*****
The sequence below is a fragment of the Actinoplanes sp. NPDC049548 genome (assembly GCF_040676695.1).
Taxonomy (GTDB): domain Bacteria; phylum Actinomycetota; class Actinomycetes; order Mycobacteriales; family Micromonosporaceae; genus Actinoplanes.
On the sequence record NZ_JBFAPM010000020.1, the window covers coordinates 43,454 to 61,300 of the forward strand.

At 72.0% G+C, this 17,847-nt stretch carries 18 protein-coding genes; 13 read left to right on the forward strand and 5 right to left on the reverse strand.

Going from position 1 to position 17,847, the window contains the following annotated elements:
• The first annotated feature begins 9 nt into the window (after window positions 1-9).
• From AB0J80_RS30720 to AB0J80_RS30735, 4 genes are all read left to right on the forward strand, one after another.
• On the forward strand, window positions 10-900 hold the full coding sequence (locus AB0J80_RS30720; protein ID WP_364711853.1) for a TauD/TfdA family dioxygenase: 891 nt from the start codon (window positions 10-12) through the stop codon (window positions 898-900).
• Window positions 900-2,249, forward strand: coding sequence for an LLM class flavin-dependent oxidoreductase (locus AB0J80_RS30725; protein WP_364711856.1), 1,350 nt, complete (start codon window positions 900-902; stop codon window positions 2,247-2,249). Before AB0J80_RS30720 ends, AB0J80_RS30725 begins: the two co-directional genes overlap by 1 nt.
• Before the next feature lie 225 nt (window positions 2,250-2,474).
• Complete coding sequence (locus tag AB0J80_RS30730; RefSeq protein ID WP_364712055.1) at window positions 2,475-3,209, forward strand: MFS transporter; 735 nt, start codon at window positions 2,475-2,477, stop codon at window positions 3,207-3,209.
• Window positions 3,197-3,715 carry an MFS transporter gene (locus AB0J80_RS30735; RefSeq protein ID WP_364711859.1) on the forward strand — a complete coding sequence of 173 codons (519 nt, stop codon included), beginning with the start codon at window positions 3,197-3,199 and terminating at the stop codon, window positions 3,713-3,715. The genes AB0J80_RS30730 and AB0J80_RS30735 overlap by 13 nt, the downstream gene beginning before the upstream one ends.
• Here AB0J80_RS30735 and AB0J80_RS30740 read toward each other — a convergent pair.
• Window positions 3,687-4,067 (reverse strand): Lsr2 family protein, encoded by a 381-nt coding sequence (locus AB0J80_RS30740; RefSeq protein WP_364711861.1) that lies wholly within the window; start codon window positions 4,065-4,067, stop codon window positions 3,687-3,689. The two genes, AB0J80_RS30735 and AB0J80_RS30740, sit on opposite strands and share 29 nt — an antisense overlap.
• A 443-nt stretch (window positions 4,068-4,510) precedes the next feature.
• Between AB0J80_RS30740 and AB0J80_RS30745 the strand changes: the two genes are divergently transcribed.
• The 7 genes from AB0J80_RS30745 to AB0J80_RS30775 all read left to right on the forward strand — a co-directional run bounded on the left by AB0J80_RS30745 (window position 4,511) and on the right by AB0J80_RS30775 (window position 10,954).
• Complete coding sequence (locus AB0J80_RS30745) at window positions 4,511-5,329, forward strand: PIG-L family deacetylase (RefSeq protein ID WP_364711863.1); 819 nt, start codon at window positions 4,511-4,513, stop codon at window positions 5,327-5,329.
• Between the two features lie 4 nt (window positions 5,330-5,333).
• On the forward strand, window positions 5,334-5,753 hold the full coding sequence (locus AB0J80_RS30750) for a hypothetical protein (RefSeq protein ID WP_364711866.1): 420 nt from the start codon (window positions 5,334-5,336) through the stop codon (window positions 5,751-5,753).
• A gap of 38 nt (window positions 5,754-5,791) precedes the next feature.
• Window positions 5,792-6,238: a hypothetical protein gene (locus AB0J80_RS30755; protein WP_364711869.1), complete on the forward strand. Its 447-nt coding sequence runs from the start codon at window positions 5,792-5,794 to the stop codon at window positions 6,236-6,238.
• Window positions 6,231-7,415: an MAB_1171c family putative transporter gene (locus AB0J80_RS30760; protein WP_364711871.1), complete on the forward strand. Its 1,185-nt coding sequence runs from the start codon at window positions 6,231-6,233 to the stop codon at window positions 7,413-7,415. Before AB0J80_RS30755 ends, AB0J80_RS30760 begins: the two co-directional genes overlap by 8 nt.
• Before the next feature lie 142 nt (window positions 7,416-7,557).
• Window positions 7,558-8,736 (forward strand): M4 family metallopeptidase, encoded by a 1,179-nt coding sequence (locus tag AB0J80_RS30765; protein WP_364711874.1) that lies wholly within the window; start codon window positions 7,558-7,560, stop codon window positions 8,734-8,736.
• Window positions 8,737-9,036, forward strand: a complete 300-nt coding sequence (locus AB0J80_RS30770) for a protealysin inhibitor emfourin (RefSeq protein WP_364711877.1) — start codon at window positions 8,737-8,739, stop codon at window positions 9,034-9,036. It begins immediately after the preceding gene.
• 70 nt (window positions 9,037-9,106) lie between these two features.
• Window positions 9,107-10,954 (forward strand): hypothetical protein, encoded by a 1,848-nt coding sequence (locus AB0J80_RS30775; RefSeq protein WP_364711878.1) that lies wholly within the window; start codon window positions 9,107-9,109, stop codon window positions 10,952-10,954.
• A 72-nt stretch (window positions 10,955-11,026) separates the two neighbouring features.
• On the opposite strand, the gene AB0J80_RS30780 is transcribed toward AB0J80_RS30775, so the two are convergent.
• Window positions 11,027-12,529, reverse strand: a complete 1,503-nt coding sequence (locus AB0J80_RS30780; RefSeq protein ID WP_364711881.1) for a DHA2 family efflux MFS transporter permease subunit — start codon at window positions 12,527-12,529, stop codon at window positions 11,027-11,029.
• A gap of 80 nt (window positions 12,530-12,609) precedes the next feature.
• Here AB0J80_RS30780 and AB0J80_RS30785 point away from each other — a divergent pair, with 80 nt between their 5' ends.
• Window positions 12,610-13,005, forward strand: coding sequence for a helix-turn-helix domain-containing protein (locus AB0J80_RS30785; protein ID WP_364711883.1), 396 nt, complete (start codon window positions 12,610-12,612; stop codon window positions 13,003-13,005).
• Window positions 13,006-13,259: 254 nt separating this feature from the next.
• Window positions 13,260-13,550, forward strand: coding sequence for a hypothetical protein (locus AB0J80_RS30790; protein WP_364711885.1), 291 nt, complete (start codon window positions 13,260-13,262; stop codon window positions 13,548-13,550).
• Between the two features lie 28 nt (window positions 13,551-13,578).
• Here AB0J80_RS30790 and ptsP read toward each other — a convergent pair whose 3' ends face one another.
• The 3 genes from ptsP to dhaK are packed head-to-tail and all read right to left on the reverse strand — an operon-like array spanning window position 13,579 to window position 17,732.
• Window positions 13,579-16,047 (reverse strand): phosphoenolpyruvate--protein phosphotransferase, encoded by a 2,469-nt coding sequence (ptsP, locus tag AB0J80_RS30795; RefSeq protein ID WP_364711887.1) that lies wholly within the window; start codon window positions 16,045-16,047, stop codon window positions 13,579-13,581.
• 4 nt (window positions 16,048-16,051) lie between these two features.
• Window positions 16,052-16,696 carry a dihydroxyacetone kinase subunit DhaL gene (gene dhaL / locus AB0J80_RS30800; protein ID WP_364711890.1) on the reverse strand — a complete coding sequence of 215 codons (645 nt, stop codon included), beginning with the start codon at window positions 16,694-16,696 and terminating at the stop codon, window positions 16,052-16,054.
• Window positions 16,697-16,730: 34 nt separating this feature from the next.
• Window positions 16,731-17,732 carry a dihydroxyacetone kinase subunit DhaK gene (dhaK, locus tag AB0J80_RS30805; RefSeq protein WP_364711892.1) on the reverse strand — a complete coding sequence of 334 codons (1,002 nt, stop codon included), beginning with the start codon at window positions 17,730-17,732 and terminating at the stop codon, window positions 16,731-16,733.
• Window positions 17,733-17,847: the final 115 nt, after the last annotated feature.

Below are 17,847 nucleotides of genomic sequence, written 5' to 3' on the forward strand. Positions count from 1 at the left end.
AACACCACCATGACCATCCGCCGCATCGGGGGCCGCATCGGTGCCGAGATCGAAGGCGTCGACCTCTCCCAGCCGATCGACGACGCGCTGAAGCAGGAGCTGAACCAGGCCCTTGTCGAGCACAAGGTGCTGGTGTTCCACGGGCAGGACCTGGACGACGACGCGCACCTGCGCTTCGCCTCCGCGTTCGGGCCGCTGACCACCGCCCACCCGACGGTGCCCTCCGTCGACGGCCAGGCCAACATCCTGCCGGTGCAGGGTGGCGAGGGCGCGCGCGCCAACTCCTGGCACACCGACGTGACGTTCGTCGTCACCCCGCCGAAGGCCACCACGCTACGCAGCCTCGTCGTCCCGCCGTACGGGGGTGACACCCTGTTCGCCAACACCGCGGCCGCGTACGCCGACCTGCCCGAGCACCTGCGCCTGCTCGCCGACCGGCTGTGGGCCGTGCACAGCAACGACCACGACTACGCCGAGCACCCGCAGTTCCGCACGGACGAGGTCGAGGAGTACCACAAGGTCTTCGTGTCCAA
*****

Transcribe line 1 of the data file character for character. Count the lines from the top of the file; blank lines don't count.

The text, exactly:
The sequence below is a fragment of the Actinoplanes sp. NPDC049548 genome (assembly GCF_040676695.1).